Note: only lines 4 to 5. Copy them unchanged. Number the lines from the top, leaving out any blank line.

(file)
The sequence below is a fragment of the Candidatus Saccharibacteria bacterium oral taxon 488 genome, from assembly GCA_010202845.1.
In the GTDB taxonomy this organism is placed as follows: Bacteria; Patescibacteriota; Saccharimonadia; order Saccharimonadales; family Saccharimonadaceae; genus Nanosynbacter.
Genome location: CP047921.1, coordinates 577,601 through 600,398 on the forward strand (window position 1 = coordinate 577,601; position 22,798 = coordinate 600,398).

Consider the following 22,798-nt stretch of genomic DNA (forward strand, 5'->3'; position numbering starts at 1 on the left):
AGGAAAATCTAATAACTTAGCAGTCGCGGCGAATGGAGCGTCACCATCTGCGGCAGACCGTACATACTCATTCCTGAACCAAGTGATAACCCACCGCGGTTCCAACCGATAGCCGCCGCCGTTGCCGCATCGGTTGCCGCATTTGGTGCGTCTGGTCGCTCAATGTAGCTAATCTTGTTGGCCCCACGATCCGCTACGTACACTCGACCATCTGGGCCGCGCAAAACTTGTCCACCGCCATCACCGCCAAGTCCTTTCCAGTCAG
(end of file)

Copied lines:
Consider the following 22,798-nt stretch of genomic DNA (forward strand, 5'->3'; position numbering starts at 1 on the left):
AGGAAAATCTAATAACTTAGCAGTCGCGGCGAATGGAGCGTCACCATCTGCGGCAGACCGTACATACTCATTCCTGAACCAAGTGATAACCCACCGCGGTTCCAACCGATAGCCGCCGCCGTTGCCGCATCGGTTGCCGCATTTGGTGCGTCTGGTCGCTCAATGTAGCTAATCTTGTTGGCCCCACGATCCGCTACGTACACTCGACCATCTGGGCCGCGCAAAACTTGTCCACCGCCATCACCGCCAAGTCCTTTCCAGTCAG